Booking a public space for an event in Minsk is difficult. Booking a public space for the release of a book on how to act morally in an authoritarian society in Minsk can be a bit more difficult. But, the latter is just what RFE/RL's Belarusian Service
, known locally as Radio Svaboda, did last month.
The service celebrated the release of "Jak? (How?)", the 17th book in its "Library of Liberty" series, by packing the Minsk Philharmonic's chorus room - capacity 180 - with 300 people. The radio was able to procure the space at the Philharmonic by "acquiring" (the methods will remain a mystery) the entry
I thought we are doomed to meet in shabby cellar rooms, but Radio Liberty took the Philharmonic. What next?!
tickets in the days leading up to the event. Service Director Aliaksandar Lukashuk was impressed with the turnout, and that they were able to hold the event in such a unique setting. "We had a back-up plan, of course, in case the authorities stopped us at the door," he said. "But we were very careful with advertising the event - we actually didn't announce the location until that morning. The fact that hundreds came on a such short notice, on a working day, was a surprise." And, as one of the speakers, philosopher Valantsin Akudovich, said, "I thought that till the end of my days we are doomed to meet and talk in shabby NGO offices or small cellar rooms, but Radio Liberty took the Philharmonic! What's next?!."NOTE: click here to view a photo gallery of the event
& here for video (in Belarusian)
The "Library of Liberty
" book series is made up of compilations of actual Radio Svaboda broadcasts, so it is like getting a series of radio shows in print form. With no FM affiliate stations in Belarus, Radio Svaboda is forced to broadcast in short and medium wave frequencies, which are significantly weaker than FM and reach less people. As Lukashuk puts it, "The 'Library' series is really another way for us to get our product and message out to the audience. In our broadcasting, and on the internet, we tell people to send us their address if they want a book." He continued, "We also provide the books in PDF format on our website, and thousands of people download, print, and even bind the books for their personal libraries -- a post-Internet samizdat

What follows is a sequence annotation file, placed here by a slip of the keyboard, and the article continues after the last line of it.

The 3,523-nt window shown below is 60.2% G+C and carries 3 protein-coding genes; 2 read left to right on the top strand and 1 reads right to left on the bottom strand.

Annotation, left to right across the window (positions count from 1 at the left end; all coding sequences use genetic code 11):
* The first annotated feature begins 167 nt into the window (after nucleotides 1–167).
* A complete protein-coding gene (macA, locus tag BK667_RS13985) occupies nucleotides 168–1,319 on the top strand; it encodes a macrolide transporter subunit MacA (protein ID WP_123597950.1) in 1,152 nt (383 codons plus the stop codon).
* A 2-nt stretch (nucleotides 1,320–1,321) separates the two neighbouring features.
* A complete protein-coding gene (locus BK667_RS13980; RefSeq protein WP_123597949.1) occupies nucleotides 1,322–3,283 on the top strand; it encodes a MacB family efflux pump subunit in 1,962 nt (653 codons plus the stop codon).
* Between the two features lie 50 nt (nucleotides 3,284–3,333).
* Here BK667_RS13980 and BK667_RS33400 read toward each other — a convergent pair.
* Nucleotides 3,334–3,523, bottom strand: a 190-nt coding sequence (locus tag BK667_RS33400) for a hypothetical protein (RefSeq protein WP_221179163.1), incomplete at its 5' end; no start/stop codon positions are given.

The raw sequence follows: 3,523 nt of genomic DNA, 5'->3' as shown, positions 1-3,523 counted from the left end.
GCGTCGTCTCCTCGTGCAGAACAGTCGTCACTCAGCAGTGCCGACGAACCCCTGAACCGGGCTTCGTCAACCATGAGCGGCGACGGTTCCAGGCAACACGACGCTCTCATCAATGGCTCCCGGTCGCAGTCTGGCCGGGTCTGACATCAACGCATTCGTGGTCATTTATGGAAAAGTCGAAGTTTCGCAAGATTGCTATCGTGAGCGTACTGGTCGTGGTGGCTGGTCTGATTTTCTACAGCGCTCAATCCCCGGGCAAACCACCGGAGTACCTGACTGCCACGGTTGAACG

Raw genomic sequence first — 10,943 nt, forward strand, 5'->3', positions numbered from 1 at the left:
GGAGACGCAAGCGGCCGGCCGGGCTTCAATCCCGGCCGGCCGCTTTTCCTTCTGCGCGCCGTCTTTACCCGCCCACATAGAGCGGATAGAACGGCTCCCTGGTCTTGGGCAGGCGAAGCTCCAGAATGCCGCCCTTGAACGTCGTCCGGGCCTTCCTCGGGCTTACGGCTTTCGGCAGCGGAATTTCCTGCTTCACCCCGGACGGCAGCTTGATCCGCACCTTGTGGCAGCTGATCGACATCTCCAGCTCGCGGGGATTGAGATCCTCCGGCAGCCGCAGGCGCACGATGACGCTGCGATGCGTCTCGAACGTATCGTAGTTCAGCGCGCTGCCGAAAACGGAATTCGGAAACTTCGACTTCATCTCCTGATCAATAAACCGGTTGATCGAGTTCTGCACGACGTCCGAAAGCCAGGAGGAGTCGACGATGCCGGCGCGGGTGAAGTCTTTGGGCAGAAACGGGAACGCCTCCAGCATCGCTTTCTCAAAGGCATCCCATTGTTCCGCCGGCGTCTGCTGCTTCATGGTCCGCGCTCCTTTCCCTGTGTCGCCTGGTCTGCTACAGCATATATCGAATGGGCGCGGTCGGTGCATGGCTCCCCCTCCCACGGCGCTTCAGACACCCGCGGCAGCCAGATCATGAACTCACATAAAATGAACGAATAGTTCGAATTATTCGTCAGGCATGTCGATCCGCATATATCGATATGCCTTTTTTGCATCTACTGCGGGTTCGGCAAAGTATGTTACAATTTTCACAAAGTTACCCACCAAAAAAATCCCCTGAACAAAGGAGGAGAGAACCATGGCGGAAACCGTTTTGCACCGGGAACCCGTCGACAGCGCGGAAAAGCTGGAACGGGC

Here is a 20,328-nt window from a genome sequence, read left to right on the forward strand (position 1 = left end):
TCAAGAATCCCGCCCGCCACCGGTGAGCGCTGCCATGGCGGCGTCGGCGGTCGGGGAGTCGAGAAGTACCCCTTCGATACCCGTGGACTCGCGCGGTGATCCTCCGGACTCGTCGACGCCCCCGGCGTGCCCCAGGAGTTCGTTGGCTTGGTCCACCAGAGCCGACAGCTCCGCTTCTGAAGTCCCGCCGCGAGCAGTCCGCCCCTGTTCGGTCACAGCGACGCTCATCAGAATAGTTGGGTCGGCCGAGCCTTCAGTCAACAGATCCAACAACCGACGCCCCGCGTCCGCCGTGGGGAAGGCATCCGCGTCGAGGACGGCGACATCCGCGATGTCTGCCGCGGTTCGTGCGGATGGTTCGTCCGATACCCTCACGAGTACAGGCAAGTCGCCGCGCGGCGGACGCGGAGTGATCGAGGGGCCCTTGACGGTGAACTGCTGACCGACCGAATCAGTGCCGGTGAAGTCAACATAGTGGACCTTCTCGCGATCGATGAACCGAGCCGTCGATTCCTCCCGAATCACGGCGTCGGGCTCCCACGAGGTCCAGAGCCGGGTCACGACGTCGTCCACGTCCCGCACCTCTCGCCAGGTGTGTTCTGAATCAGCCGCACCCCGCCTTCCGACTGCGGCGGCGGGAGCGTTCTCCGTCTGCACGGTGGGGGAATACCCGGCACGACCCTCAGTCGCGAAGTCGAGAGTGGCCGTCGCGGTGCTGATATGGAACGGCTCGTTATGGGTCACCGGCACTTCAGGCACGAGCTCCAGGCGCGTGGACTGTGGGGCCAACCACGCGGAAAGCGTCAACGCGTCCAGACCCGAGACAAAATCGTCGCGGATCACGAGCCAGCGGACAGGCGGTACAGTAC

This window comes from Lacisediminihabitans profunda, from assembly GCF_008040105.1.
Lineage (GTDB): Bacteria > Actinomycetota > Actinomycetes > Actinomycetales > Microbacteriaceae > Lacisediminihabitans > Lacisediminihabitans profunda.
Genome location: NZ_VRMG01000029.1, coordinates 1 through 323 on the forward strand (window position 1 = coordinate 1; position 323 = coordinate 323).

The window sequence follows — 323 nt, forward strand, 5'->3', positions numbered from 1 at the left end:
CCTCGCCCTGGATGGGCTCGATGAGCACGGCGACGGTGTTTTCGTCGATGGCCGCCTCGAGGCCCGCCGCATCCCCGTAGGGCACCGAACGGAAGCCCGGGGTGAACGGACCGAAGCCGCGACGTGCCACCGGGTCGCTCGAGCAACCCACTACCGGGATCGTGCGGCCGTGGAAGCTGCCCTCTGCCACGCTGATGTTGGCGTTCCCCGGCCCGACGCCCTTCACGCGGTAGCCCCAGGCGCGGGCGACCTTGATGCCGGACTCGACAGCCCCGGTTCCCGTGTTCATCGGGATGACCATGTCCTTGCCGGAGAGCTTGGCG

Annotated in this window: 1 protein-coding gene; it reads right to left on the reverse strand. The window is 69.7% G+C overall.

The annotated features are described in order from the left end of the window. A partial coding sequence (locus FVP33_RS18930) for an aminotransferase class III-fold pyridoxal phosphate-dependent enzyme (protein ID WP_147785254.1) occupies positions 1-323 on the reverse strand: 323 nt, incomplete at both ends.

"Jak?" features original calligraphy of the Belarusian alphabet and a collection of stories on the experience living in Belarus, a country ruled with a heavy hand
by president AlexanderLukashenko. The country is, however, a bit of an anomaly
, as its citizens can travel, have internet access
, and the ability to at least nominally have contact with the outside world. The book tackles these and many other issues facing people living in authoritarian states in the modern era and is now on tour in other Belarusian cities. The author, Sergei Dubavet, has been invited to presentations in Poland and Ukraine.